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Report Recommends States Encourage Use of Long-Term Gas Contracts

To better manage natural gas prices and volume risks, state regulators should encourage gas utilities to use long-term natural gas contracts for transportation, storage and liquefied natural gas (LNG) services, and should consider requiring utilities to develop long-term strategies for pipeline capacity, gas storage and gas supply acquisitions in the "10-plus year range," a joint task force of the National Association of Regulatory Utility Commissioners (NARUC) and the Interstate Oil and Gas Compact Commission (IOGCC) recommends in a new report.

State regulation, particularly as it affects the incentives and ability of gas utilities to transact long-term contracts for delivery service, was the focus of the task force, which was composed of regulators from around the country. Specific attention was given to whether state regulation has erected barriers to long-term contracting that could jeopardize the future development of the gas delivery infrastructure in the United States. A survey of state public utility commission staffs was completed to determine current local distribution companies practices, and the task force conducted a workshop and took comments from interested stakeholders to develop the recommendations.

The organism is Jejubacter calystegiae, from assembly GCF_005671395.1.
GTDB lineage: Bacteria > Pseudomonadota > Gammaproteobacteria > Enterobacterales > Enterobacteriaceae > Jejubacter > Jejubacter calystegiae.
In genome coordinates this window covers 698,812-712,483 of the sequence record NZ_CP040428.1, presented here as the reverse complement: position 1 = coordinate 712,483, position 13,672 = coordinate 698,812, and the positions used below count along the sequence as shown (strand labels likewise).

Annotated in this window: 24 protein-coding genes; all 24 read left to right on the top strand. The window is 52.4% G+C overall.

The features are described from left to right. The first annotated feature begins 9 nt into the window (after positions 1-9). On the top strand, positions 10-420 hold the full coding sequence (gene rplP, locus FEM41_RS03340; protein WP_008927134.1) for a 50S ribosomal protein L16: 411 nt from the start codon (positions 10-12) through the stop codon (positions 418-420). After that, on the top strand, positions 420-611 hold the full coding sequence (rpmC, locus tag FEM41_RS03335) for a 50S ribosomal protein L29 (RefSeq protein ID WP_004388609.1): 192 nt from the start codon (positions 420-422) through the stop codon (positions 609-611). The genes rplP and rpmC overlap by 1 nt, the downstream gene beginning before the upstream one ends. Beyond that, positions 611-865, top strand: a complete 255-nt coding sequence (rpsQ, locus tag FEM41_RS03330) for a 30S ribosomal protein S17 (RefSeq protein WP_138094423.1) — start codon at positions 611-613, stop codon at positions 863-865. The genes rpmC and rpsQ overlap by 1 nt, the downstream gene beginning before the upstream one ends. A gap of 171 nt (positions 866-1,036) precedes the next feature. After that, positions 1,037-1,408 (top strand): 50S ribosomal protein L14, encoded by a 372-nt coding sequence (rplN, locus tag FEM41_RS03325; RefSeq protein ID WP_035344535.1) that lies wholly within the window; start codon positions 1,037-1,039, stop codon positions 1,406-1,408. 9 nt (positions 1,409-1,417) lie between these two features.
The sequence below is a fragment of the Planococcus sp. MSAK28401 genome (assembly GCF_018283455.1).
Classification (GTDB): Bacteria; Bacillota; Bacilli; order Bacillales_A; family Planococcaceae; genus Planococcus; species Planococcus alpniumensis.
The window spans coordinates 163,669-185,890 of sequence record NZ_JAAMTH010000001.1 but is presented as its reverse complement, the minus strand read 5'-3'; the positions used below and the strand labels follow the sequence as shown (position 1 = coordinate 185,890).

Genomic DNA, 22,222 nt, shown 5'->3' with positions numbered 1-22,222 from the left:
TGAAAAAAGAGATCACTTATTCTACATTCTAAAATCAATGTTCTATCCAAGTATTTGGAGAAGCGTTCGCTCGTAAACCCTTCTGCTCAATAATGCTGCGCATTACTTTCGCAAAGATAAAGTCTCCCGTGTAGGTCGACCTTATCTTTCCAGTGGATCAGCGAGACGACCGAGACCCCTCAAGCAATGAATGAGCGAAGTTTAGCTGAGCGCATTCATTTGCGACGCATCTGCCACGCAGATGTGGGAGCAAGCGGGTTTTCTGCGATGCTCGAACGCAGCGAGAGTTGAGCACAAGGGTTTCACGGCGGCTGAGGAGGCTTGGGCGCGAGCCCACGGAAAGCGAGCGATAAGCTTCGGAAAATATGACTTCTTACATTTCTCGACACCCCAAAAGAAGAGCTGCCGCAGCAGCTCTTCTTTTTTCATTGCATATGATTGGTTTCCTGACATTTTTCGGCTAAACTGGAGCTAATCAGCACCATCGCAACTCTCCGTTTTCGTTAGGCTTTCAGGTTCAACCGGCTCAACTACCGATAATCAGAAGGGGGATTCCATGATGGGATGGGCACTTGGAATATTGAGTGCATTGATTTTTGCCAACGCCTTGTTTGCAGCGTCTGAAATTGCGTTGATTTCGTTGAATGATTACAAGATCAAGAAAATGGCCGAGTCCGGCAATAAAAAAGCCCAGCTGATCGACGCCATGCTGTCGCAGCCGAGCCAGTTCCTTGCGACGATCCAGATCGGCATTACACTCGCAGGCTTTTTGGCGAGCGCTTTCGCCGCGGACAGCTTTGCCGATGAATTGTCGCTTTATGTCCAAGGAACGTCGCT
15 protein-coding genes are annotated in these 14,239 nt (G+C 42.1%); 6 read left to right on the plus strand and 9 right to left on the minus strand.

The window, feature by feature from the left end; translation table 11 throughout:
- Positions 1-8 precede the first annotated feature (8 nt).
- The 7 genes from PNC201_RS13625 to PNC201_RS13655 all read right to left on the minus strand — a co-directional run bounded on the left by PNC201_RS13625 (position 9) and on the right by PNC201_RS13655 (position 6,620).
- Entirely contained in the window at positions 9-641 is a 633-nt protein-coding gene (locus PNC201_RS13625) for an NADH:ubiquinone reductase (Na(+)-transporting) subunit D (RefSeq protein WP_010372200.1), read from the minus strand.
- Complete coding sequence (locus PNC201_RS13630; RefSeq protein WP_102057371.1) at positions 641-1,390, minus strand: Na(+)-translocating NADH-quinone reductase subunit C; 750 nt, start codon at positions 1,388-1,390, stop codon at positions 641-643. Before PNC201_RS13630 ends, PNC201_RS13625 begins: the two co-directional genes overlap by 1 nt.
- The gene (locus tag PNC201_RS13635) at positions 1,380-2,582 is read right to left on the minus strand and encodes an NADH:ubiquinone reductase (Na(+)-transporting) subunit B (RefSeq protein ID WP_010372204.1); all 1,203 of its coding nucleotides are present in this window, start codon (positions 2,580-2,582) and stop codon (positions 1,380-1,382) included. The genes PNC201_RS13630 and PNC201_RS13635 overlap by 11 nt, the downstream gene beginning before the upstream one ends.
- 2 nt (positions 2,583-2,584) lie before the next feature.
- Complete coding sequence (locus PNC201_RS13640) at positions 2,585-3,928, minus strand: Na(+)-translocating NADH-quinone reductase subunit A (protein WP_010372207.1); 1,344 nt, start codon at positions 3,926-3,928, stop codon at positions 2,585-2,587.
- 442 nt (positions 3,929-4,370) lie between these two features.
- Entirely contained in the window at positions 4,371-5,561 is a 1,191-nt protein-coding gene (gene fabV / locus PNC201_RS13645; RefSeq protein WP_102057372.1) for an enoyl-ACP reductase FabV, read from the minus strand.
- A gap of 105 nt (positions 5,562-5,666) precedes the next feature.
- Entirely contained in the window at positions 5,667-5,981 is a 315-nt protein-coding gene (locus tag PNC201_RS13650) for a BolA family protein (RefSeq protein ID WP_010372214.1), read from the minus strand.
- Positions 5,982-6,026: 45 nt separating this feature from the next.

In its review, the task force found state regulators usually encourage short, one-year contracts, and they usually don't encourage long-term contracts, said NARUC Commissioner Donald L. Mason of the Public Utilities Commission of Ohio. "We also found that utilities were concerned that if they entered into long-term contracts, that they were at risk in future cases with the commissions and staff, should prices drop between the date the contracts were entered into and the time of the audit. Consequently, there was a chilling effect on the desire or purchasers of natural gas to enter into long-term contracts."

Regulators should take a more active role to encourage the use of long-term gas contracts, in part by pre-approving contracts between local gas companies and bilateral parties, and then not second-guessing the contracts later, the report suggests. Regulators also should recognize the "special" features of certain infrastructure projects, specifically the Alaskan gas pipeline and multiple LNG projects, which will require "substantial revenue guarantees."

At a minimum, state regulators "should not outright discourage long-term contracts." FERC also should "revisit its policies for pricing different pipeline services, in addition to its other practices that may be stifling financing of, and contracting for, long-term gas-delivery services." And state regulators, "in addition to regional power operators, should recognize the benefits of electric generators holding firm, long-term capacity for pipeline transportation and storage."

Mason said the NARUC Gas Committee plans to offer a resolution concerning the task force recommendations at the annual convention in November. The report, "Policy Recommendations on Long-Term Contracting for Natural Gas Transportation, Storage Services and Liquefied Natural Gas Delivery," may be reviewed at www.naruc.org.

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